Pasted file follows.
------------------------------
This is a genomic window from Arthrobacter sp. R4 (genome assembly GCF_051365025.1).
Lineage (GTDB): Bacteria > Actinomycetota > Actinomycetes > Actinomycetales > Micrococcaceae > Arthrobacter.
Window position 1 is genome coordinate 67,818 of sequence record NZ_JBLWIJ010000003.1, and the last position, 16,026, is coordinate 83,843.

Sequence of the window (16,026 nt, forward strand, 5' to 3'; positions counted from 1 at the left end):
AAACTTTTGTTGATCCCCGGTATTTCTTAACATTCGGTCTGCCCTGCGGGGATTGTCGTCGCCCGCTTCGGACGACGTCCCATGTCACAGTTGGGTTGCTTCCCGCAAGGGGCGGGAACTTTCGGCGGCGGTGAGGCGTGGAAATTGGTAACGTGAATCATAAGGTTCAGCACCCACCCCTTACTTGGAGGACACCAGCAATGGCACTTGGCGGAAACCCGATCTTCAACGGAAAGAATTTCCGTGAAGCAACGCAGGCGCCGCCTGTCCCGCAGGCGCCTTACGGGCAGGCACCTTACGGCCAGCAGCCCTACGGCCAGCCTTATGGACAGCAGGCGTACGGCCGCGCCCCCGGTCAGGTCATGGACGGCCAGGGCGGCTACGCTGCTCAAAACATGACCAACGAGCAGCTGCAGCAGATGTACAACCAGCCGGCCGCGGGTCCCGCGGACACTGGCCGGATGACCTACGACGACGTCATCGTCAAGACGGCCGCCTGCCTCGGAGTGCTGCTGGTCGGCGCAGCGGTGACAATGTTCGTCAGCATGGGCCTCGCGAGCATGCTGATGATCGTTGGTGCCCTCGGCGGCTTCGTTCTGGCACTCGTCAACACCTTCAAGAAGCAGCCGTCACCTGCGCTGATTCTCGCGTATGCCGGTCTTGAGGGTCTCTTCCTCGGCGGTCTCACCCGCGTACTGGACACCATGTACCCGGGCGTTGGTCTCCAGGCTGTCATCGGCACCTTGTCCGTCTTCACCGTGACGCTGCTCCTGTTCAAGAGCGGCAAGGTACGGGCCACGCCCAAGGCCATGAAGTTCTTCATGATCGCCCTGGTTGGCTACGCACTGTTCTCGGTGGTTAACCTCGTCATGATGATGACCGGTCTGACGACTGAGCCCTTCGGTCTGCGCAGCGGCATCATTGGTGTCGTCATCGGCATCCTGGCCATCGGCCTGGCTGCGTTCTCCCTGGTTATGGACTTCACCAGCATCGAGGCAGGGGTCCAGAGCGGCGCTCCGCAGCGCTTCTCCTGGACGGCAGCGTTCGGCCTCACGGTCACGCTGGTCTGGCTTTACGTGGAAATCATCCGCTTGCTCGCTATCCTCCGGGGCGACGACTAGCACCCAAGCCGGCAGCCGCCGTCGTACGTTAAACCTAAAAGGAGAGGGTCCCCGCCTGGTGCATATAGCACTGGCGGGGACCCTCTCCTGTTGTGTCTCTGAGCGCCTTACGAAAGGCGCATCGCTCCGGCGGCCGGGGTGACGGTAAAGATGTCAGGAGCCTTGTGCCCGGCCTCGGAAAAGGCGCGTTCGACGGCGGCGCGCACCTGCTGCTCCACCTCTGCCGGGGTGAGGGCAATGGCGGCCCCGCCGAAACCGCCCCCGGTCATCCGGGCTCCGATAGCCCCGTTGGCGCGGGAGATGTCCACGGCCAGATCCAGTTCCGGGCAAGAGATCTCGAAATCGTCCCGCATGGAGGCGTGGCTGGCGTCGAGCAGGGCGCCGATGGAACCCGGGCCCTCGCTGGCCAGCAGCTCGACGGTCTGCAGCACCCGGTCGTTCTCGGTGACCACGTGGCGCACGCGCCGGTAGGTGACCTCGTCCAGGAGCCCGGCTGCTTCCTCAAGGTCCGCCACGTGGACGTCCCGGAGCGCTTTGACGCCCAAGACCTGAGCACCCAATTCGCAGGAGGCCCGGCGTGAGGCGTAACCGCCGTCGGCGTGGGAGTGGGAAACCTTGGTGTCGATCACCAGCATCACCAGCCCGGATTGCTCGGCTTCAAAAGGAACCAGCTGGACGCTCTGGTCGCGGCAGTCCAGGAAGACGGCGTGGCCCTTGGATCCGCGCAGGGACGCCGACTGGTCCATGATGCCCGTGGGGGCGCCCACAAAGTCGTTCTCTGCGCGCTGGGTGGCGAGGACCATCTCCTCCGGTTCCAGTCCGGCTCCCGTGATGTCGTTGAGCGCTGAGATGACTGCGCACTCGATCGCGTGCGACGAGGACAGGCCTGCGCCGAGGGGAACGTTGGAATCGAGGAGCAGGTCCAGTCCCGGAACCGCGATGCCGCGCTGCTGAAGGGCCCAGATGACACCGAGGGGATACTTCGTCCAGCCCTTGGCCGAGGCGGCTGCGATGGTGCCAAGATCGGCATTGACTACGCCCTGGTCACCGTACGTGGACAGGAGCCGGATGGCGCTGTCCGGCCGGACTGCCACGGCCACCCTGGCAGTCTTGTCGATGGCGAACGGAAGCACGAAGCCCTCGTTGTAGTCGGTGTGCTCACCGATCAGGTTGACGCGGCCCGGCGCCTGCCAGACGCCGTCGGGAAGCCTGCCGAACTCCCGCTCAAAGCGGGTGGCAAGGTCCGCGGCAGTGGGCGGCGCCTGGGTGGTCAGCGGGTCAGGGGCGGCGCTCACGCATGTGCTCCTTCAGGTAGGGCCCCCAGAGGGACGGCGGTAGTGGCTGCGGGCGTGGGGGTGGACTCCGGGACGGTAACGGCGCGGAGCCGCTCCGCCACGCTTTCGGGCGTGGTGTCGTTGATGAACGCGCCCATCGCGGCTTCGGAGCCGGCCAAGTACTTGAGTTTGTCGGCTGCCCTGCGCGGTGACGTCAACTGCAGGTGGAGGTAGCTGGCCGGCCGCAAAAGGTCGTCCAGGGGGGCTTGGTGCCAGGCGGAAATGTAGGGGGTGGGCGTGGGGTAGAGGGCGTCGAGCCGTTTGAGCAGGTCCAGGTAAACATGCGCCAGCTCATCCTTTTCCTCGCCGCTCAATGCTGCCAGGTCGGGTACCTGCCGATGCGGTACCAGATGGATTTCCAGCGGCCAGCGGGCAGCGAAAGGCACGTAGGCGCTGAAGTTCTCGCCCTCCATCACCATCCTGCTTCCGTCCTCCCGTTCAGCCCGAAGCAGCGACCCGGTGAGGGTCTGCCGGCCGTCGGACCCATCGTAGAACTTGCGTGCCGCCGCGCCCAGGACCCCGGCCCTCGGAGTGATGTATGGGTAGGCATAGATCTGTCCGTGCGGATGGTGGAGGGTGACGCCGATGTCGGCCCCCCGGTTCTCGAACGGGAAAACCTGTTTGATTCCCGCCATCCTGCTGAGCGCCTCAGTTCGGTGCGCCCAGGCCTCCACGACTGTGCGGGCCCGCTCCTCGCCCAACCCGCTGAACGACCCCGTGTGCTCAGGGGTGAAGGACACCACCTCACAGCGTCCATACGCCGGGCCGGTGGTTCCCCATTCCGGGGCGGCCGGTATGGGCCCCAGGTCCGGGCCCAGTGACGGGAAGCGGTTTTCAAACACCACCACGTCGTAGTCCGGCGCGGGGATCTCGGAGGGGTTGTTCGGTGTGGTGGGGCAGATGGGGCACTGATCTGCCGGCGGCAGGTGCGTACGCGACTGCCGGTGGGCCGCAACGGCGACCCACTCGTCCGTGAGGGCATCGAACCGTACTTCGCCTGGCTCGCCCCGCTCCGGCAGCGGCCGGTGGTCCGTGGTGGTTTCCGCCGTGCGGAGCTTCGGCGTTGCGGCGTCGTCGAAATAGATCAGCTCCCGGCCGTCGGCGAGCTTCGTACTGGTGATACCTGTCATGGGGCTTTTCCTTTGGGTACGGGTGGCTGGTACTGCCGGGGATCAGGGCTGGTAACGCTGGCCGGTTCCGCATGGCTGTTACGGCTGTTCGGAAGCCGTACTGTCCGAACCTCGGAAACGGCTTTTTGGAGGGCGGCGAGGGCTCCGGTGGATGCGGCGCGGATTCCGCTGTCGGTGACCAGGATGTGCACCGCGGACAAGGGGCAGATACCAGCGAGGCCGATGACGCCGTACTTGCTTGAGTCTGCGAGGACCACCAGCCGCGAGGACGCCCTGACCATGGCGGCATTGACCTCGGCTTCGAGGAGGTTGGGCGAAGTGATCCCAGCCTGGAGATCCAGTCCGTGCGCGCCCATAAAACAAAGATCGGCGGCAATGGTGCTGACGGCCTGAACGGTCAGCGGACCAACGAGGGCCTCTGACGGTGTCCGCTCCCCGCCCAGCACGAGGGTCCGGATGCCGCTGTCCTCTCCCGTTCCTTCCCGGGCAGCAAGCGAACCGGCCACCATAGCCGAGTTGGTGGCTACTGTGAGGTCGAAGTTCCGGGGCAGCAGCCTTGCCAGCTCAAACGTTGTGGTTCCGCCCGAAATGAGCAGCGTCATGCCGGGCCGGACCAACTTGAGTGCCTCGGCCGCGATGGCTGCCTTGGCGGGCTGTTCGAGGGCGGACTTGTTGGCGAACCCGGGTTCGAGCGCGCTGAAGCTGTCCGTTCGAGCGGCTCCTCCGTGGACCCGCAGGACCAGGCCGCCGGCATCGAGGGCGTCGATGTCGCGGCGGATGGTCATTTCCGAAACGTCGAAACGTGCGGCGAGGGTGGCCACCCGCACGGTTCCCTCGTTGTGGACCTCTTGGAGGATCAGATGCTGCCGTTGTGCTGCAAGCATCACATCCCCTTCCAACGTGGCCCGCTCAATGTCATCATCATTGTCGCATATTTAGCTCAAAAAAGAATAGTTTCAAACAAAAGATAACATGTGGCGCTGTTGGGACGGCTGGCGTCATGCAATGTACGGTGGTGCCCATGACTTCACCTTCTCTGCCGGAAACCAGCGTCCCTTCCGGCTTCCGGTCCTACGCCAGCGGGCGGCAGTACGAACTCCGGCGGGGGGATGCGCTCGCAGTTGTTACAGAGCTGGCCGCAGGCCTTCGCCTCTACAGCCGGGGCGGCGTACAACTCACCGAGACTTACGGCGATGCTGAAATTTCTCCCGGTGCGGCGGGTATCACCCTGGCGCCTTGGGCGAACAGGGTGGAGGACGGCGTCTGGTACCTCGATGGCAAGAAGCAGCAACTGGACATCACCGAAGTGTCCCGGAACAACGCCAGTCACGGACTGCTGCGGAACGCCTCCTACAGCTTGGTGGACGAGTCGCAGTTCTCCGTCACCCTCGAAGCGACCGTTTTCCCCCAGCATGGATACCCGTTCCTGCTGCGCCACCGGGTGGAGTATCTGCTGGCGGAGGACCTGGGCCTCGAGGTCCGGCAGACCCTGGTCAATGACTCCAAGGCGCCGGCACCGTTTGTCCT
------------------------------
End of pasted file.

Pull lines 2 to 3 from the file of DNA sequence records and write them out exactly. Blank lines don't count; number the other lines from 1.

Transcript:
Lineage (GTDB): Bacteria > Actinomycetota > Actinomycetes > Actinomycetales > Micrococcaceae > Arthrobacter.
Window position 1 is genome coordinate 67,818 of sequence record NZ_JBLWIJ010000003.1, and the last position, 16,026, is coordinate 83,843.